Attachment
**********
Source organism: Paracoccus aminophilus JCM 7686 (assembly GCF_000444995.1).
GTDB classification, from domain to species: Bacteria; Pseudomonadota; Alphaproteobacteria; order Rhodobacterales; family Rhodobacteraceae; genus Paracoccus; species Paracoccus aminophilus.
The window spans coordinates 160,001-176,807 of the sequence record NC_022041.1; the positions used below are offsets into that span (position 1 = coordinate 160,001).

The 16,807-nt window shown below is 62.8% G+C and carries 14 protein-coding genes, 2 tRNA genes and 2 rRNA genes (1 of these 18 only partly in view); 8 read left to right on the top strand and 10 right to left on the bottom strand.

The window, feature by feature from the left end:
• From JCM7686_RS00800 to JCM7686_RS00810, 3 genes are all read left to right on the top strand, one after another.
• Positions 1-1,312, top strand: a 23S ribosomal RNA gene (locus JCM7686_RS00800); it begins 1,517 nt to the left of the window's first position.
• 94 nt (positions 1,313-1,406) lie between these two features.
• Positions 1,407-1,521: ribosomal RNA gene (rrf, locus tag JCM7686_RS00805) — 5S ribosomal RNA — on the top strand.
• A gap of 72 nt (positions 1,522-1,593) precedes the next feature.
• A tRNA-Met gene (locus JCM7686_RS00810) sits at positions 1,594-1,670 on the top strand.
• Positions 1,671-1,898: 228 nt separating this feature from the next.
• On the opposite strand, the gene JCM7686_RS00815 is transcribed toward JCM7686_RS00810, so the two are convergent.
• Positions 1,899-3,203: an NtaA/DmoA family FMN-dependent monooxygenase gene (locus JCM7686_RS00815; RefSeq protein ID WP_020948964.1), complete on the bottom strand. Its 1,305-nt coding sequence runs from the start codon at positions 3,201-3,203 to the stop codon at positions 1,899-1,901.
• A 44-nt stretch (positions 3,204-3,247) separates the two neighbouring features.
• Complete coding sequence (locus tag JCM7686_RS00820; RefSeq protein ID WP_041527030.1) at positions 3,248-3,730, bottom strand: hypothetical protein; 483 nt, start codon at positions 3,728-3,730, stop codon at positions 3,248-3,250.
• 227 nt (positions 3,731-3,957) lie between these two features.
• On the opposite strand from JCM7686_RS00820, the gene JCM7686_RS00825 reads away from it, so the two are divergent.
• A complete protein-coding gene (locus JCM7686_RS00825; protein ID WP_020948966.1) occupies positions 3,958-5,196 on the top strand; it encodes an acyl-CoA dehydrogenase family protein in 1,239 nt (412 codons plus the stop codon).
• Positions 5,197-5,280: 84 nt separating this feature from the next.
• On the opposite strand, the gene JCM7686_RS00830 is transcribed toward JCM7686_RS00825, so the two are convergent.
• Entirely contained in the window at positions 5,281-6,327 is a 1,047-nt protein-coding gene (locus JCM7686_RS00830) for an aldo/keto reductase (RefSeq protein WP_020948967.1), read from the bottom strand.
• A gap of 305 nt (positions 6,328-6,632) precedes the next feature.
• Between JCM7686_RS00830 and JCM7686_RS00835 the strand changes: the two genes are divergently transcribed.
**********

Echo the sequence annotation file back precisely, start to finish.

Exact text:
Source organism: Paracoccus aminophilus JCM 7686 (assembly GCF_000444995.1).
GTDB classification, from domain to species: Bacteria; Pseudomonadota; Alphaproteobacteria; order Rhodobacterales; family Rhodobacteraceae; genus Paracoccus; species Paracoccus aminophilus.
The window spans coordinates 160,001-176,807 of the sequence record NC_022041.1; the positions used below are offsets into that span (position 1 = coordinate 160,001).

The 16,807-nt window shown below is 62.8% G+C and carries 14 protein-coding genes, 2 tRNA genes and 2 rRNA genes (1 of these 18 only partly in view); 8 read left to right on the top strand and 10 right to left on the bottom strand.

The window, feature by feature from the left end:
• From JCM7686_RS00800 to JCM7686_RS00810, 3 genes are all read left to right on the top strand, one after another.
• Positions 1-1,312, top strand: a 23S ribosomal RNA gene (locus JCM7686_RS00800); it begins 1,517 nt to the left of the window's first position.
• 94 nt (positions 1,313-1,406) lie between these two features.
• Positions 1,407-1,521: ribosomal RNA gene (rrf, locus tag JCM7686_RS00805) — 5S ribosomal RNA — on the top strand.
• A gap of 72 nt (positions 1,522-1,593) precedes the next feature.
• A tRNA-Met gene (locus JCM7686_RS00810) sits at positions 1,594-1,670 on the top strand.
• Positions 1,671-1,898: 228 nt separating this feature from the next.
• On the opposite strand, the gene JCM7686_RS00815 is transcribed toward JCM7686_RS00810, so the two are convergent.
• Positions 1,899-3,203: an NtaA/DmoA family FMN-dependent monooxygenase gene (locus JCM7686_RS00815; RefSeq protein ID WP_020948964.1), complete on the bottom strand. Its 1,305-nt coding sequence runs from the start codon at positions 3,201-3,203 to the stop codon at positions 1,899-1,901.
• A 44-nt stretch (positions 3,204-3,247) separates the two neighbouring features.
• Complete coding sequence (locus tag JCM7686_RS00820; RefSeq protein ID WP_041527030.1) at positions 3,248-3,730, bottom strand: hypothetical protein; 483 nt, start codon at positions 3,728-3,730, stop codon at positions 3,248-3,250.
• 227 nt (positions 3,731-3,957) lie between these two features.
• On the opposite strand from JCM7686_RS00820, the gene JCM7686_RS00825 reads away from it, so the two are divergent.
• A complete protein-coding gene (locus JCM7686_RS00825; protein ID WP_020948966.1) occupies positions 3,958-5,196 on the top strand; it encodes an acyl-CoA dehydrogenase family protein in 1,239 nt (412 codons plus the stop codon).
• Positions 5,197-5,280: 84 nt separating this feature from the next.
• On the opposite strand, the gene JCM7686_RS00830 is transcribed toward JCM7686_RS00825, so the two are convergent.
• Entirely contained in the window at positions 5,281-6,327 is a 1,047-nt protein-coding gene (locus JCM7686_RS00830) for an aldo/keto reductase (RefSeq protein WP_020948967.1), read from the bottom strand.
• A gap of 305 nt (positions 6,328-6,632) precedes the next feature.
• Between JCM7686_RS00830 and JCM7686_RS00835 the strand changes: the two genes are divergently transcribed.